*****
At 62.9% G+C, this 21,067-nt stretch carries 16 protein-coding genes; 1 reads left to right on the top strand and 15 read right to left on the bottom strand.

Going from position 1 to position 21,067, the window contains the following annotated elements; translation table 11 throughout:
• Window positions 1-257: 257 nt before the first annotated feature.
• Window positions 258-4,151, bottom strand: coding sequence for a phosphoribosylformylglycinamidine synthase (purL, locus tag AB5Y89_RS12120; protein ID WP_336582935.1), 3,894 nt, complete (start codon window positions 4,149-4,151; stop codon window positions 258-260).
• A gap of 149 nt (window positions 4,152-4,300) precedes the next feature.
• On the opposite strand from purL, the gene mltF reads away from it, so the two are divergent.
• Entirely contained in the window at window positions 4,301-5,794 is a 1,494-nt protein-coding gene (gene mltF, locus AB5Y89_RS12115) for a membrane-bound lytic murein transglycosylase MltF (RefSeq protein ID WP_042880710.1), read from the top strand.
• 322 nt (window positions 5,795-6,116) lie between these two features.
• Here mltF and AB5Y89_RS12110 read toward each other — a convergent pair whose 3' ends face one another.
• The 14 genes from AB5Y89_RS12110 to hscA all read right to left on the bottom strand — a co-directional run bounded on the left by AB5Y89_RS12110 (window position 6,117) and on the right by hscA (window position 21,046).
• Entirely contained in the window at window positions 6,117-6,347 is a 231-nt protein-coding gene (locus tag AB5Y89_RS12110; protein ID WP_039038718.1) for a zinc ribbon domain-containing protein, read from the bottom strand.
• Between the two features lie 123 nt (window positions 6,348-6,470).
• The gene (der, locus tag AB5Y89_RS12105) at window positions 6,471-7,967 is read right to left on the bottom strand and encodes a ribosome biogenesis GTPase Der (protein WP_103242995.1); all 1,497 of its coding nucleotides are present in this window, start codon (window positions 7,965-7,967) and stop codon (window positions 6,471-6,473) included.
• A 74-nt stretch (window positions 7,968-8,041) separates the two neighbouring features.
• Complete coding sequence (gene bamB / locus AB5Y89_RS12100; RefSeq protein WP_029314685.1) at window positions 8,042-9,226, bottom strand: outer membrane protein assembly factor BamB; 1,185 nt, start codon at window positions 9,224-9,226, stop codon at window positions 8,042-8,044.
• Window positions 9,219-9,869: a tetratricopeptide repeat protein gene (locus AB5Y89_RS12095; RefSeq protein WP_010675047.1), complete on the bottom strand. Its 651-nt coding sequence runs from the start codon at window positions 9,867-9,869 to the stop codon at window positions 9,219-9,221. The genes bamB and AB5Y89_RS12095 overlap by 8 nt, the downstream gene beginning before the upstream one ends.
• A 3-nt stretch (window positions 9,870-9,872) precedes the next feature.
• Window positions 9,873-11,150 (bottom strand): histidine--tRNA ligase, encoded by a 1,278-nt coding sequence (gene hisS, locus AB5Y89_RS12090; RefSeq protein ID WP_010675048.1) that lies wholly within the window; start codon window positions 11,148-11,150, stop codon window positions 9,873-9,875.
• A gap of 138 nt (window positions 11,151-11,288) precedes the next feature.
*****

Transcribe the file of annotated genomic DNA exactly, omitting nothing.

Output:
At 62.9% G+C, this 21,067-nt stretch carries 16 protein-coding genes; 1 reads left to right on the top strand and 15 read right to left on the bottom strand.

Going from position 1 to position 21,067, the window contains the following annotated elements; translation table 11 throughout:
• Window positions 1-257: 257 nt before the first annotated feature.
• Window positions 258-4,151, bottom strand: coding sequence for a phosphoribosylformylglycinamidine synthase (purL, locus tag AB5Y89_RS12120; protein ID WP_336582935.1), 3,894 nt, complete (start codon window positions 4,149-4,151; stop codon window positions 258-260).
• A gap of 149 nt (window positions 4,152-4,300) precedes the next feature.
• On the opposite strand from purL, the gene mltF reads away from it, so the two are divergent.
• Entirely contained in the window at window positions 4,301-5,794 is a 1,494-nt protein-coding gene (gene mltF, locus AB5Y89_RS12115) for a membrane-bound lytic murein transglycosylase MltF (RefSeq protein ID WP_042880710.1), read from the top strand.
• 322 nt (window positions 5,795-6,116) lie between these two features.
• Here mltF and AB5Y89_RS12110 read toward each other — a convergent pair whose 3' ends face one another.
• The 14 genes from AB5Y89_RS12110 to hscA all read right to left on the bottom strand — a co-directional run bounded on the left by AB5Y89_RS12110 (window position 6,117) and on the right by hscA (window position 21,046).
• Entirely contained in the window at window positions 6,117-6,347 is a 231-nt protein-coding gene (locus tag AB5Y89_RS12110; protein ID WP_039038718.1) for a zinc ribbon domain-containing protein, read from the bottom strand.
• Between the two features lie 123 nt (window positions 6,348-6,470).
• The gene (der, locus tag AB5Y89_RS12105) at window positions 6,471-7,967 is read right to left on the bottom strand and encodes a ribosome biogenesis GTPase Der (protein WP_103242995.1); all 1,497 of its coding nucleotides are present in this window, start codon (window positions 7,965-7,967) and stop codon (window positions 6,471-6,473) included.
• A 74-nt stretch (window positions 7,968-8,041) separates the two neighbouring features.
• Complete coding sequence (gene bamB / locus AB5Y89_RS12100; RefSeq protein WP_029314685.1) at window positions 8,042-9,226, bottom strand: outer membrane protein assembly factor BamB; 1,185 nt, start codon at window positions 9,224-9,226, stop codon at window positions 8,042-8,044.
• Window positions 9,219-9,869: a tetratricopeptide repeat protein gene (locus AB5Y89_RS12095; RefSeq protein WP_010675047.1), complete on the bottom strand. Its 651-nt coding sequence runs from the start codon at window positions 9,867-9,869 to the stop codon at window positions 9,219-9,221. The genes bamB and AB5Y89_RS12095 overlap by 8 nt, the downstream gene beginning before the upstream one ends.
• A 3-nt stretch (window positions 9,870-9,872) precedes the next feature.
• Window positions 9,873-11,150 (bottom strand): histidine--tRNA ligase, encoded by a 1,278-nt coding sequence (gene hisS, locus AB5Y89_RS12090; RefSeq protein ID WP_010675048.1) that lies wholly within the window; start codon window positions 11,148-11,150, stop codon window positions 9,873-9,875.
• A gap of 138 nt (window positions 11,151-11,288) precedes the next feature.